Camilo Alberto (Lus) Pascual (born January 20, 1934 in Havana, Cuba) is a former Major League Baseball right-handed pitcher. During an 18-year baseball career (1954–71), he played for the Washington Senators (which became the Minnesota Twins in 1961), the second Washington Senators franchise, Cincinnati Reds, Los Angeles Dodgers, and the Cleveland Indians. He was also known by the nicknames "Camile" and "Little Potato."

  17. Al Worthington

    Al Worthington


    Allan Fulton Worthington (born February 5, 1929), nicknamed "Red", is a former professional baseball pitcher. He played all or part of 14 seasons in Major League Baseball for the Giants (New York, 1953–54, 1956–57 and San Francisco, 1958–59), Boston Red Sox (1960), Chicago White Sox (1960), Cincinnati Reds (1963–64) and Minnesota Twins (1965–69). Worthington batted and threw right-handed. He has been considered the first great closer in Twins history.

  18. Buck Rodgers

    Buck Rodgers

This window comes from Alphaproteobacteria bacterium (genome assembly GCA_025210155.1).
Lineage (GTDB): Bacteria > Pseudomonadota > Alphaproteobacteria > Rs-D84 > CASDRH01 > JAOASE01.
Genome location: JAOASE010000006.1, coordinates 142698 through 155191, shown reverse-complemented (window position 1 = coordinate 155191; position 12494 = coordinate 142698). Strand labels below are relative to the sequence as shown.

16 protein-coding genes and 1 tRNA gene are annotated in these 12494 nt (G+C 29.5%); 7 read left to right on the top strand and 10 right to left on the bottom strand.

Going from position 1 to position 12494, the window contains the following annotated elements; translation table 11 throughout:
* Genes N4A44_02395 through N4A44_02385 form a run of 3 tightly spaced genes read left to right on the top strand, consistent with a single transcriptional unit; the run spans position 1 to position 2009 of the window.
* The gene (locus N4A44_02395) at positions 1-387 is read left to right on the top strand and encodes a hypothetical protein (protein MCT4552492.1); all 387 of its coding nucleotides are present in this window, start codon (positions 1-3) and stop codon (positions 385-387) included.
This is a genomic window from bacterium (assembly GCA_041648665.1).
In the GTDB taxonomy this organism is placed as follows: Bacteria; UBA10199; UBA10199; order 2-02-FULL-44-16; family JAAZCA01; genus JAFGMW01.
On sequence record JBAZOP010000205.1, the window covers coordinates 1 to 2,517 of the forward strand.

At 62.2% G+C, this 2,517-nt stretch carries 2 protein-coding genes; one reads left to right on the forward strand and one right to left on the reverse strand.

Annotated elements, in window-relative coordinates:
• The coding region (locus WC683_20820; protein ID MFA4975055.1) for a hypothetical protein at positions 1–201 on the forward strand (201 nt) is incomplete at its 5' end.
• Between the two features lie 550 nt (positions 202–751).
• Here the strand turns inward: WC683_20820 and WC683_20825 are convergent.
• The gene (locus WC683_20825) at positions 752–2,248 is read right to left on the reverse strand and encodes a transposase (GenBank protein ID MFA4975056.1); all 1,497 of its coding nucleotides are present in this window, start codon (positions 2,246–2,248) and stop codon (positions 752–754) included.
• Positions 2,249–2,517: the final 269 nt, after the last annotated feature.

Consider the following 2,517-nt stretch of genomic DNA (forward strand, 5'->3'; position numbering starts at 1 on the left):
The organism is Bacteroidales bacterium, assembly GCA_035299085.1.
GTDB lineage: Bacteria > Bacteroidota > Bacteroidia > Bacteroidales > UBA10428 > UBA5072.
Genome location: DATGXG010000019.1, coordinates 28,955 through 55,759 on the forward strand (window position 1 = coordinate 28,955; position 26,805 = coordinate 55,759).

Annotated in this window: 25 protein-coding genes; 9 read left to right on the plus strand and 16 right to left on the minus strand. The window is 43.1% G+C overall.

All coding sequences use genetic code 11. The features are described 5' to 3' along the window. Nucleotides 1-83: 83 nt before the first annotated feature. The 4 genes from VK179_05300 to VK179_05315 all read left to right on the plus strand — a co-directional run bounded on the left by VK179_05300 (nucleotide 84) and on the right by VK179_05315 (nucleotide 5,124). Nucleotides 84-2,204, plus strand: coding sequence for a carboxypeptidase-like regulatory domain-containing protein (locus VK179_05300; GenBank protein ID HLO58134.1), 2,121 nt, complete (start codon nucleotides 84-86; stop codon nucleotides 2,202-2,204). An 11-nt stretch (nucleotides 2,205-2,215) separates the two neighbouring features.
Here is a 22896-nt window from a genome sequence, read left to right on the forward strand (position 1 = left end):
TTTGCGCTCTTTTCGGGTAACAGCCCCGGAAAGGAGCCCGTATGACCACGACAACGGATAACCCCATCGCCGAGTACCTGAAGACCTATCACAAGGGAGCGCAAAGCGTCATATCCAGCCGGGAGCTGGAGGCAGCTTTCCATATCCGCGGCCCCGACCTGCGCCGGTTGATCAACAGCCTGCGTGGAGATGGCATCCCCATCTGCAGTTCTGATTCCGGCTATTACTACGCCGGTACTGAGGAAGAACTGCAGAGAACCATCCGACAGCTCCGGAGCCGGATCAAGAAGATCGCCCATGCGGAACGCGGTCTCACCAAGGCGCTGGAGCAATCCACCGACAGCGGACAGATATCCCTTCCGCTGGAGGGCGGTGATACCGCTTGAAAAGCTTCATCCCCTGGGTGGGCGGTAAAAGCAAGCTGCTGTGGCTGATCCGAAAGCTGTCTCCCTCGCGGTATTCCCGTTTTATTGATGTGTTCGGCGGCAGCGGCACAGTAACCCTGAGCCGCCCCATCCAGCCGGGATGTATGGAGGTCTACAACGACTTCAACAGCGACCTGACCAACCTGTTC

Robert Leroy "Buck" Rodgers (born August 16, 1938) is a former catcher, manager and coach in Major League Baseball. As a manager, he helmed three major league teams: the Milwaukee Brewers (1980–82), Montreal Expos (1985–91) and California Angels (1991–94), compiling a career won-lost mark of 784–773 (.504).

  19. Frank Quilici

    Frank Quilici


    Francis Ralph Quilici (born May 11, 1939 in Chicago) is a former Major League infielder and manager with a five-year playing career and a four-year managerial career. He played for the Minnesota Twins of the American League in 1965, then 1967-1970. He attended Loras College and Western Michigan University.

  20. Nate Dammann

    Nate Dammann


    Nate Dammann is a coach with the Minnesota Twins. Dammann has served as a coach and as the team's bullpen catcher since 2007.